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  1. #1
    RamWraith's Avatar
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    NFL's cold-hearted stance regarding its vets is deplorable

    By Bryan Burwell
    ST. LOUIS POST-DISPATCH
    02/02/2007

    MIAMI This is the darkest side of America's greatest sports fantasy. It's Super Bowl Week in the belly of the National Football League's massive publicity machine radio row at the Super Bowl media center and there are countless former players slowly milling around the room from one radio interview to the next.

    They used to move smoothly across the playing field. They used to run fast and jump high. Now they shuffle and limp with stiff-legged gaits.

    Underneath pant legs and long sleeves are grotesque surgical scars. Their fingers are contorted like spiny tree branches; some of them amble along with canes. If you did not know any better, you would think they were disabled war veterans, not former pro football players.

    Keith Sims was a three-time Pro Bowl offensive lineman who played 11 years in the NFL, mostly with the Miami Dolphins. I have not seen him in several years. The first time I met him 16 years ago, he was a healthy 24-year-old rookie. Today, he's a 40-year-old man who can't stand on his feet for longer than 20 or 30 minutes.

    "I took four Advil this morning, and that ought to last me until noon," Sims told me Thursday. "I'll take four more by then and try to ice down my knees."

    He pointed to the jagged scar that ran down the back of his left leg. Achilles tendon operation. He showed me his disfigured fingers that had been dislocated, jammed and surgically fused so often that he practically lost count on the wear and tear.

    "But I'm one of the lucky ones," Sims said. "I own a Dunkin' Donuts franchise. I can pay my own medical. But I know a lot of older veterans who aren't as lucky as me."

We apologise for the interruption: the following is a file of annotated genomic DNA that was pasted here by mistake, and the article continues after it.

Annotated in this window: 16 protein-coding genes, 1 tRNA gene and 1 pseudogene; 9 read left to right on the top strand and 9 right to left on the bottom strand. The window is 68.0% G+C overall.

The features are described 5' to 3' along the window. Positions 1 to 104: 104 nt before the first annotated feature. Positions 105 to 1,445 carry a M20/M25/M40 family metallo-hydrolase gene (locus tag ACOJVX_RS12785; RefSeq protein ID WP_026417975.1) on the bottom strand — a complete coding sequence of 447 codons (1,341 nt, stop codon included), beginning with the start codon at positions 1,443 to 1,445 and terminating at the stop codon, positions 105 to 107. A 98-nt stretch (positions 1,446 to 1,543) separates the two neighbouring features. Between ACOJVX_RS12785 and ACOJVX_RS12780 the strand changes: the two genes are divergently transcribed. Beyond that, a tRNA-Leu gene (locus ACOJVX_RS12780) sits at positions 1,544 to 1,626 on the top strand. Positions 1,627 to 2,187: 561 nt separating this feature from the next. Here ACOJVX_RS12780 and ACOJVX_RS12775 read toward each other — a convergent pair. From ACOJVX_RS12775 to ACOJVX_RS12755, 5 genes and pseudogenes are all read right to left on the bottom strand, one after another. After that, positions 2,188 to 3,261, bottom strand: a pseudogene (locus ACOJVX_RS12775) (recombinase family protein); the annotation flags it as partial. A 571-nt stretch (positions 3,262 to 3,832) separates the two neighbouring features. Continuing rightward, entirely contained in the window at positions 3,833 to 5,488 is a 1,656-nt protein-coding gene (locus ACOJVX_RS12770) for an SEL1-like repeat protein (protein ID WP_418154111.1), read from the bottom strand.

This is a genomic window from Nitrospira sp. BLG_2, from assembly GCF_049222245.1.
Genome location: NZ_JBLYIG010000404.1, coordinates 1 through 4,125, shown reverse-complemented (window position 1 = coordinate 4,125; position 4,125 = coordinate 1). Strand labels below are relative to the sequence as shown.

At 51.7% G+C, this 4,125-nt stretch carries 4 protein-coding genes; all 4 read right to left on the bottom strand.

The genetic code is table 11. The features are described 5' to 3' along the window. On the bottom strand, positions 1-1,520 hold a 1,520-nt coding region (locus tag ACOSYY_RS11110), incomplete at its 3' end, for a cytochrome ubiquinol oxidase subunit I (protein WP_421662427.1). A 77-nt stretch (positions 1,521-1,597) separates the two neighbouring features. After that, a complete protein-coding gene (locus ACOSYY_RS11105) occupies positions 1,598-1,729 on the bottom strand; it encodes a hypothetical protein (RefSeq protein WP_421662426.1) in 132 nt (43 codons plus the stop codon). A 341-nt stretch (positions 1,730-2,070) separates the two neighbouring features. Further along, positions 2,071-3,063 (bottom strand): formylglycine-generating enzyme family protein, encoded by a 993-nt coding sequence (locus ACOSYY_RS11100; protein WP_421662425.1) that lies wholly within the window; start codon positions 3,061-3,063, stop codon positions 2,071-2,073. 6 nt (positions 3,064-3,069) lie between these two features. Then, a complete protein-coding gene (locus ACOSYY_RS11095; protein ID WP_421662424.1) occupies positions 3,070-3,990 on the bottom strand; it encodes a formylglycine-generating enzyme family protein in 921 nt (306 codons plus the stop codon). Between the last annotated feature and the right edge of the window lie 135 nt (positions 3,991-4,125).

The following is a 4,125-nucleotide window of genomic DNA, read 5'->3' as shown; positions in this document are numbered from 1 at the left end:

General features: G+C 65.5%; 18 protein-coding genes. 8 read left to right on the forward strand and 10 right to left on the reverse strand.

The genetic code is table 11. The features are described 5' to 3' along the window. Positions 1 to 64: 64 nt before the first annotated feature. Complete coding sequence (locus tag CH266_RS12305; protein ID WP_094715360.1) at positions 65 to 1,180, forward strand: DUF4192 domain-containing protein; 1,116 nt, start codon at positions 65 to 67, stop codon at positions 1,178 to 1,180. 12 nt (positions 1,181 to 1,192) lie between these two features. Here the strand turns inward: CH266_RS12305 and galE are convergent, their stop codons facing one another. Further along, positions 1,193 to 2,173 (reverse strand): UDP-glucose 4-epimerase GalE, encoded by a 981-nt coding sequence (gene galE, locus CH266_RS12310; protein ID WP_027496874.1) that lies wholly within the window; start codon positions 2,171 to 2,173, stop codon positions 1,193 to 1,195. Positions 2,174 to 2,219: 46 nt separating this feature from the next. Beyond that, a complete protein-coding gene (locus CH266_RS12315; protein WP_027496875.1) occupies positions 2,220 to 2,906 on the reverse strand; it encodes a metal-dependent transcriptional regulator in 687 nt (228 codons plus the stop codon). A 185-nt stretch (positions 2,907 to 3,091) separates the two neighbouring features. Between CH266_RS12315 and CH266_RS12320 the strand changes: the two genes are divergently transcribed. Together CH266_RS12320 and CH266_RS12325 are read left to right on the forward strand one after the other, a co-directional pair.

This is not a part of our childhood football fantasy. We dreamed of racing into those sold-out football coliseums like glorious warriors. We did not dream of limping out of them like crippled victims or ruining our kidneys with too many pain killers.

    As great and profitable as business has been for the NFL owners and the current players salaries are higher than ever; profits are beyond mind-boggling there doesn't seem to be any interest by the league or the players' association to put aside enough of that money to adequately assist former players whose disability coverage and pensions are woefully inadequate.

    Former St. Louis football Cardinal Conrad Dobler is one of those men. Dobler retired in 1981 and has undergone 11 football-related surgeries since then. In 1994, he tried to use funds from his NFL disability insurance by applying to the NFL retirement plan. What followed was a tangled, frustrating roadblock of bureaucratic madness.

    According to an interview with HBO's "Real Sports," Dobler said his doctors believed he had an "impairment of 90 percent" in his legs. But when the pension administrators sent him to see their physician, that doctor ruled that Dobler could work and denied his application.

    In the "Real Sports" interview, Dobler said he ingests roughly 150 Vicodin a month to numb the pain in his knees. He also told Jon Frankel of "Real Sports" that he has considered suicide.

    Frankel: "What's in store for you in the next five years, 10 years?"

    Dobler: "I don't really know. I don't think it's, I don't think it's really good. But you just take it, I guess. Find some way to handle it, and if you can't handle it, then you make the choice to check out."

    Frankel: "You're serious?"

    Dobler: "Yeah, if you have something that's not going to get better, and you know your quality of life is going to get worse, and you're going to be a burden on people around you, they shoot horses, don't they? Didn't they make a movie about that?"